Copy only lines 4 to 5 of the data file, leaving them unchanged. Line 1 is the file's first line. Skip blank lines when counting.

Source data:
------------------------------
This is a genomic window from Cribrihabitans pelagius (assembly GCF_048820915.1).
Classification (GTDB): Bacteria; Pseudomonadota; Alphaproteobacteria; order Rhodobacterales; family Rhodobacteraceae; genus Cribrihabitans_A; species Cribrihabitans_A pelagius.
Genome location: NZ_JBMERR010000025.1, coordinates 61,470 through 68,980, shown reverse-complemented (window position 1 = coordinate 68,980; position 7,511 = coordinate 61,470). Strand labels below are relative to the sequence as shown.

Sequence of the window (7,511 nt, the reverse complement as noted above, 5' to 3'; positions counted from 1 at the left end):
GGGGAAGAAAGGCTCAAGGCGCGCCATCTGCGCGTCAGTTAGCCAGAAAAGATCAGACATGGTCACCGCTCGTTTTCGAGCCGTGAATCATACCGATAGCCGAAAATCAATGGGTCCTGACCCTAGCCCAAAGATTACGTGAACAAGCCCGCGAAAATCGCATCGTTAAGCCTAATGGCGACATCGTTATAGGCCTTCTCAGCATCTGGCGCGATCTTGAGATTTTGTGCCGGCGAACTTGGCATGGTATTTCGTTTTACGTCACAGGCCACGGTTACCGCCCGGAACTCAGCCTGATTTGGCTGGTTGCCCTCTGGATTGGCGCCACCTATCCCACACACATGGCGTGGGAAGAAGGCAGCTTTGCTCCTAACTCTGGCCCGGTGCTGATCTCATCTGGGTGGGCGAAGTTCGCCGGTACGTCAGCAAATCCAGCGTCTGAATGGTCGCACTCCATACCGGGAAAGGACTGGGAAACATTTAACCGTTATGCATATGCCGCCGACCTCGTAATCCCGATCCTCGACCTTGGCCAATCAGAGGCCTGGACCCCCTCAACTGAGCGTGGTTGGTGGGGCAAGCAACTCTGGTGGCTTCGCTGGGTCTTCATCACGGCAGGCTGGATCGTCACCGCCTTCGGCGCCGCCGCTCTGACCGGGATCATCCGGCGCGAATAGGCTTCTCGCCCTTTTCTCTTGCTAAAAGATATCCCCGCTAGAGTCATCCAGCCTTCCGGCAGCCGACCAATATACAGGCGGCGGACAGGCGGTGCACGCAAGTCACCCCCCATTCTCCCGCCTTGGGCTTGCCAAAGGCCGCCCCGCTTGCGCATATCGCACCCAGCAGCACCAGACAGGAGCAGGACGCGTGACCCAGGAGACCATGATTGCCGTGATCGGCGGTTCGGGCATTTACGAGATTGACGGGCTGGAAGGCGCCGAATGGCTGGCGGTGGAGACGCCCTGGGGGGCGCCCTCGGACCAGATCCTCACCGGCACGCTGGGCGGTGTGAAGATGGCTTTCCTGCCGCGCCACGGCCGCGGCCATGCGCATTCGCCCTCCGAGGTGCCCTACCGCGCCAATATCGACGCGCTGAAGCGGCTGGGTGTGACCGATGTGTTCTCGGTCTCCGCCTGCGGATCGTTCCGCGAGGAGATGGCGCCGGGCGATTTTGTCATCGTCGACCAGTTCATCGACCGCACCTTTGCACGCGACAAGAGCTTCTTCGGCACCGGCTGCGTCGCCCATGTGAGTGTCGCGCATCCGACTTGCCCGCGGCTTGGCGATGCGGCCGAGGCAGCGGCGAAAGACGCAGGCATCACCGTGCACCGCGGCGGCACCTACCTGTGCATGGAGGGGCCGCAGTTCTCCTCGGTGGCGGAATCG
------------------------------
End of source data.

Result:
Sequence of the window (7,511 nt, the reverse complement as noted above, 5' to 3'; positions counted from 1 at the left end):
GGGGAAGAAAGGCTCAAGGCGCGCCATCTGCGCGTCAGTTAGCCAGAAAAGATCAGACATGGTCACCGCTCGTTTTCGAGCCGTGAATCATACCGATAGCCGAAAATCAATGGGTCCTGACCCTAGCCCAAAGATTACGTGAACAAGCCCGCGAAAATCGCATCGTTAAGCCTAATGGCGACATCGTTATAGGCCTTCTCAGCATCTGGCGCGATCTTGAGATTTTGTGCCGGCGAACTTGGCATGGTATTTCGTTTTACGTCACAGGCCACGGTTACCGCCCGGAACTCAGCCTGATTTGGCTGGTTGCCCTCTGGATTGGCGCCACCTATCCCACACACATGGCGTGGGAAGAAGGCAGCTTTGCTCCTAACTCTGGCCCGGTGCTGATCTCATCTGGGTGGGCGAAGTTCGCCGGTACGTCAGCAAATCCAGCGTCTGAATGGTCGCACTCCATACCGGGAAAGGACTGGGAAACATTTAACCGTTATGCATATGCCGCCGACCTCGTAATCCCGATCCTCGACCTTGGCCAATCAGAGGCCTGGACCCCCTCAACTGAGCGTGGTTGGTGGGGCAAGCAACTCTGGTGGCTTCGCTGGGTCTTCATCACGGCAGGCTGGATCGTCACCGCCTTCGGCGCCGCCGCTCTGACCGGGATCATCCGGCGCGAATAGGCTTCTCGCCCTTTTCTCTTGCTAAAAGATATCCCCGCTAGAGTCATCCAGCCTTCCGGCAGCCGACCAATATACAGGCGGCGGACAGGCGGTGCACGCAAGTCACCCCCCATTCTCCCGCCTTGGGCTTGCCAAAGGCCGCCCCGCTTGCGCATATCGCACCCAGCAGCACCAGACAGGAGCAGGACGCGTGACCCAGGAGACCATGATTGCCGTGATCGGCGGTTCGGGCATTTACGAGATTGACGGGCTGGAAGGCGCCGAATGGCTGGCGGTGGAGACGCCCTGGGGGGCGCCCTCGGACCAGATCCTCACCGGCACGCTGGGCGGTGTGAAGATGGCTTTCCTGCCGCGCCACGGCCGCGGCCATGCGCATTCGCCCTCCGAGGTGCCCTACCGCGCCAATATCGACGCGCTGAAGCGGCTGGGTGTGACCGATGTGTTCTCGGTCTCCGCCTGCGGATCGTTCCGCGAGGAGATGGCGCCGGGCGATTTTGTCATCGTCGACCAGTTCATCGACCGCACCTTTGCACGCGACAAGAGCTTCTTCGGCACCGGCTGCGTCGCCCATGTGAGTGTCGCGCATCCGACTTGCCCGCGGCTTGGCGATGCGGCCGAGGCAGCGGCGAAAGACGCAGGCATCACCGTGCACCGCGGCGGCACCTACCTGTGCATGGAGGGGCCGCAGTTCTCCTCGGTGGCGGAATCG